Three part series on PSU's joining of Big Ten from a paper in Central PA.
Part 1 today: http://www.centredaily.com/sports/story/101688.html
(First of a three-part series)
The idea wasn't new.
When Bryce Jordan became Penn State's president in 1983, talk of the university joining the Big Ten Conference had been trickling into administrators' ears for a few years.
But before he settled in full-time, as he was still commuting from Austin, Texas, to State College, Jordan had a talk with football coach Joe Paterno, who had recently tried to spearhead an eastern all-sports conference. The idea was strong in Jordan's mind, and he knew the topic was of great interest to the coach.
"We ought to consider becoming a part of the Big Ten," Jordan told Paterno.
Less than a decade later, Paterno's football team, 22 of Penn State's other 27 varsity teams and the university itself were members of the oldest and arguably most distinguished major athletic conference in the country.
The in-between was a quick and mostly pain-free transition that changed both the sporting landscape Penn State had left and the one it had entered, and more than 15 years of competition have elapsed since. Coaches have come and gone, Big Ten titles won and lost, rivalries ended and established.
During the next three days, the CDT will examine Penn State's history in the conference -- the challenges it has faced and will face, the ways the move re-shaped the athletic department and the conference itself -- and look at what lies ahead.
Football, as it has and continues to in so many ways at Penn State, triggered the transition. The program that generated the revenue for essentially every other team at Penn State had always been an independent, even when the basketball programs and a handful of other teams had joined the Atlantic 10 Conference in the early 1980s.
Paterno saw the future even before the NCAA reduced the number of scholarships during the early 1990s and parity sprang up across the nation, before the multi-million dollar Bowl Championship Series made its debut in 1998. He knew that joining a conference would provide his team with scheduling stability, increased national exposure, additional revenue and an expanded recruiting turf.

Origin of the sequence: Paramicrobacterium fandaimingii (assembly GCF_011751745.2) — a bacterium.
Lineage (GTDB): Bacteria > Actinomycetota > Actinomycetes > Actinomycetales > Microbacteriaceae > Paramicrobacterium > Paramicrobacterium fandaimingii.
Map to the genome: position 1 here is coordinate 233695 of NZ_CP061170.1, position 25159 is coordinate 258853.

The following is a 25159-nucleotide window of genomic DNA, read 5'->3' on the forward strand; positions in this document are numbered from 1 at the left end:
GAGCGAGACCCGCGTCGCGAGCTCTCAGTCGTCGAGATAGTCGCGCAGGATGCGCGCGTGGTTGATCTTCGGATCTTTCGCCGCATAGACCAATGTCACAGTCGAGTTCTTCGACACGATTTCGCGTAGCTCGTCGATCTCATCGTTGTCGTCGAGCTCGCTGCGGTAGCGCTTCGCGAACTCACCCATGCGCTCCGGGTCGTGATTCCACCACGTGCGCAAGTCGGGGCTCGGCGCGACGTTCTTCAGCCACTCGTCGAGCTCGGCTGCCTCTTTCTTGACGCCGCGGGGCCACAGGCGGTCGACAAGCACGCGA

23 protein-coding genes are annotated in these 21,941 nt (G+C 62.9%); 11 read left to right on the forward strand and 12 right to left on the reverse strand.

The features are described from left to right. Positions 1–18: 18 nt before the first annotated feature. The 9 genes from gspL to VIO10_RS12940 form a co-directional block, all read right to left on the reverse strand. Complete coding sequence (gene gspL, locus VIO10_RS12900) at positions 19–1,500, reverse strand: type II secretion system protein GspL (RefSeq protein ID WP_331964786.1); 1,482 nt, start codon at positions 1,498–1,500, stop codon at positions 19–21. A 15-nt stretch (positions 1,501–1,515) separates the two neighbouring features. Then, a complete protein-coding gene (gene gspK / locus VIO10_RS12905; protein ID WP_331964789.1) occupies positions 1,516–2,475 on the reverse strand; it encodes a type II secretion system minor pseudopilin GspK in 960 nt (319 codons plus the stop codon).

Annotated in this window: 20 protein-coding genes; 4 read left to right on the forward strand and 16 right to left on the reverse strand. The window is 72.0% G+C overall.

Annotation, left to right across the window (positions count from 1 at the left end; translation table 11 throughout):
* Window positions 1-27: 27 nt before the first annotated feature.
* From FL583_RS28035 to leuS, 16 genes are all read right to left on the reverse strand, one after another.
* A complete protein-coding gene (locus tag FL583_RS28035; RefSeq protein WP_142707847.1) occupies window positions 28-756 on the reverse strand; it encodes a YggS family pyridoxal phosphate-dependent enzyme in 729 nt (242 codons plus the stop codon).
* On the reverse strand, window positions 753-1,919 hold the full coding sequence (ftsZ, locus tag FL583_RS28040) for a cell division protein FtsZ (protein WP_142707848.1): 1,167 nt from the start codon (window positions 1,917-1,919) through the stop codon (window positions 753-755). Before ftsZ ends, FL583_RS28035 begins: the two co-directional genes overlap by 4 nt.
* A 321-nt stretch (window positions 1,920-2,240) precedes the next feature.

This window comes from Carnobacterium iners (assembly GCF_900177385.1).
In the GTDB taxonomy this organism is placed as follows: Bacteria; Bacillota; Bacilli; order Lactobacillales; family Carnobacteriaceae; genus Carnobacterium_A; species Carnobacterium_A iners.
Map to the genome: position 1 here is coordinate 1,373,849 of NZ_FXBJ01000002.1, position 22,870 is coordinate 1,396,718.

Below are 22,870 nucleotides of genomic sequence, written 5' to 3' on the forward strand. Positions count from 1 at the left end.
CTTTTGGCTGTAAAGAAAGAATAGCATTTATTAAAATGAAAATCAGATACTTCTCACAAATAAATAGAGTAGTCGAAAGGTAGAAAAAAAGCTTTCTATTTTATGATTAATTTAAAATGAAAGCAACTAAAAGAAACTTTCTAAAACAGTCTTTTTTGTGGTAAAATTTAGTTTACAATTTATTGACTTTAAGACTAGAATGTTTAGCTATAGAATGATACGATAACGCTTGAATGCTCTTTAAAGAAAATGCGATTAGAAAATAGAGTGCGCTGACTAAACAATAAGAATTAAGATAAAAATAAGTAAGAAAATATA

Of course, not just any conference would do.
Paterno, who also served as Penn State's athletic director from 1980-81, had attempted to forge an eastern all-sports conference in the early 1980s that would have consisted of Penn State, Pittsburgh, Syracuse, Rutgers and Temple, among others. Not enough of those universities came on board -- Pitt joined the Big East in basketball -- and the vision never came to pass.
So instead of looking north and south and east for new alliances, Penn State looked west. And the West looked back.
Stanley Ikenberry served as Penn State's executive vice president for administration from 1971 until he became the University of Illinois' president in 1979. In 1989, he was the chairman of the board of Big Ten presidents, known as the "Council of Ten."
Ikenberry knew Penn State. He knew that in terms of size, academic reputation and athletic tradition, it matched up well with the existing Big Ten schools.
"I knew the university and the people," said Ikenberry, now an education professor at Illinois. "There was a level of trust on their part and my part that might not have otherwise been available."
Sometime in late 1989, Paterno, Penn State athletic director Jim Tarman and senior vice president of finance and treasurer Steve Garban boarded a private plane and flew to Champaign, Ill., where they drove to Ikenberry's home for dinner and discussion about Penn State's potential future.
A good portion of the initial talk concerned academics.
"I wanted Penn State to be among its equals," said Jordan, who was Penn State's president from 1983-1990. "Some of the institutions we were playing regularly prior to that were simply not Penn State's equal academically."
Membership in the Big Ten meant membership in the Association of American Universities as well as the Committee on Institutional Cooperation.
"The academic wing of the Big Ten," Jordan said. "One doesn't hear much of it but it's an important aspect of the conference."